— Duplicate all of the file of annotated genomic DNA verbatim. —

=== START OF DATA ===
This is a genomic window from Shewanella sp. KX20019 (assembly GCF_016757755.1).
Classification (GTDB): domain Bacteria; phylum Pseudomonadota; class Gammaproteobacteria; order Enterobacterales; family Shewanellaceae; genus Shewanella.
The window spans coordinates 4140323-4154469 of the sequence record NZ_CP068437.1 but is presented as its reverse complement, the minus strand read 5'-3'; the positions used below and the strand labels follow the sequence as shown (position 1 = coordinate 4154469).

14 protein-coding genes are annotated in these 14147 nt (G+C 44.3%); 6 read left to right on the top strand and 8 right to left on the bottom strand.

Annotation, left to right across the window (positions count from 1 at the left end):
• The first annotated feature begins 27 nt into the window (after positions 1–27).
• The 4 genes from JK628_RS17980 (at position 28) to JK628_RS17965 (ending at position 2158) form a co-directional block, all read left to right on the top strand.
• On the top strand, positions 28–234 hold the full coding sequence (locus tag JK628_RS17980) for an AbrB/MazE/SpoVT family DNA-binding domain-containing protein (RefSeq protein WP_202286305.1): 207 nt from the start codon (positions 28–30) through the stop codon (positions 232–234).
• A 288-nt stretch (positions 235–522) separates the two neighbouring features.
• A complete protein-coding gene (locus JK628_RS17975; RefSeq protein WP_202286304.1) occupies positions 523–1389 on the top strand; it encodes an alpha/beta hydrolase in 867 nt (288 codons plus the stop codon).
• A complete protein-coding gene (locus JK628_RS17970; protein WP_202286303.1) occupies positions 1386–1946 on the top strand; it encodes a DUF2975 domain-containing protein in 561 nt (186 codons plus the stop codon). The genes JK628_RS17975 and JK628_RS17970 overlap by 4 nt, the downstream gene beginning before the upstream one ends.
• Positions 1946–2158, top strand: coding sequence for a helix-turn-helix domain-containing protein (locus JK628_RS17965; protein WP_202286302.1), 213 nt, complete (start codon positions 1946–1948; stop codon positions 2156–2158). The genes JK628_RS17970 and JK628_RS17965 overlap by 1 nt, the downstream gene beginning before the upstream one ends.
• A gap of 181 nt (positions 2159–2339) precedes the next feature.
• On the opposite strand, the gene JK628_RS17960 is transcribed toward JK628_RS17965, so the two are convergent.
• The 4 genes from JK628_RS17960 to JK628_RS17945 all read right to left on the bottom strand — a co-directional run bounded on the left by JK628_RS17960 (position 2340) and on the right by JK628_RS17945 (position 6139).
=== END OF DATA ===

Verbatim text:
This is a genomic window from Shewanella sp. KX20019 (assembly GCF_016757755.1).
Classification (GTDB): domain Bacteria; phylum Pseudomonadota; class Gammaproteobacteria; order Enterobacterales; family Shewanellaceae; genus Shewanella.
The window spans coordinates 4140323-4154469 of the sequence record NZ_CP068437.1 but is presented as its reverse complement, the minus strand read 5'-3'; the positions used below and the strand labels follow the sequence as shown (position 1 = coordinate 4154469).

14 protein-coding genes are annotated in these 14147 nt (G+C 44.3%); 6 read left to right on the top strand and 8 right to left on the bottom strand.

Annotation, left to right across the window (positions count from 1 at the left end):
• The first annotated feature begins 27 nt into the window (after positions 1–27).
• The 4 genes from JK628_RS17980 (at position 28) to JK628_RS17965 (ending at position 2158) form a co-directional block, all read left to right on the top strand.
• On the top strand, positions 28–234 hold the full coding sequence (locus tag JK628_RS17980) for an AbrB/MazE/SpoVT family DNA-binding domain-containing protein (RefSeq protein WP_202286305.1): 207 nt from the start codon (positions 28–30) through the stop codon (positions 232–234).
• A 288-nt stretch (positions 235–522) separates the two neighbouring features.
• A complete protein-coding gene (locus JK628_RS17975; RefSeq protein WP_202286304.1) occupies positions 523–1389 on the top strand; it encodes an alpha/beta hydrolase in 867 nt (288 codons plus the stop codon).
• A complete protein-coding gene (locus JK628_RS17970; protein WP_202286303.1) occupies positions 1386–1946 on the top strand; it encodes a DUF2975 domain-containing protein in 561 nt (186 codons plus the stop codon). The genes JK628_RS17975 and JK628_RS17970 overlap by 4 nt, the downstream gene beginning before the upstream one ends.
• Positions 1946–2158, top strand: coding sequence for a helix-turn-helix domain-containing protein (locus JK628_RS17965; protein WP_202286302.1), 213 nt, complete (start codon positions 1946–1948; stop codon positions 2156–2158). The genes JK628_RS17970 and JK628_RS17965 overlap by 1 nt, the downstream gene beginning before the upstream one ends.
• A gap of 181 nt (positions 2159–2339) precedes the next feature.
• On the opposite strand, the gene JK628_RS17960 is transcribed toward JK628_RS17965, so the two are convergent.
• The 4 genes from JK628_RS17960 to JK628_RS17945 all read right to left on the bottom strand — a co-directional run bounded on the left by JK628_RS17960 (position 2340) and on the right by JK628_RS17945 (position 6139).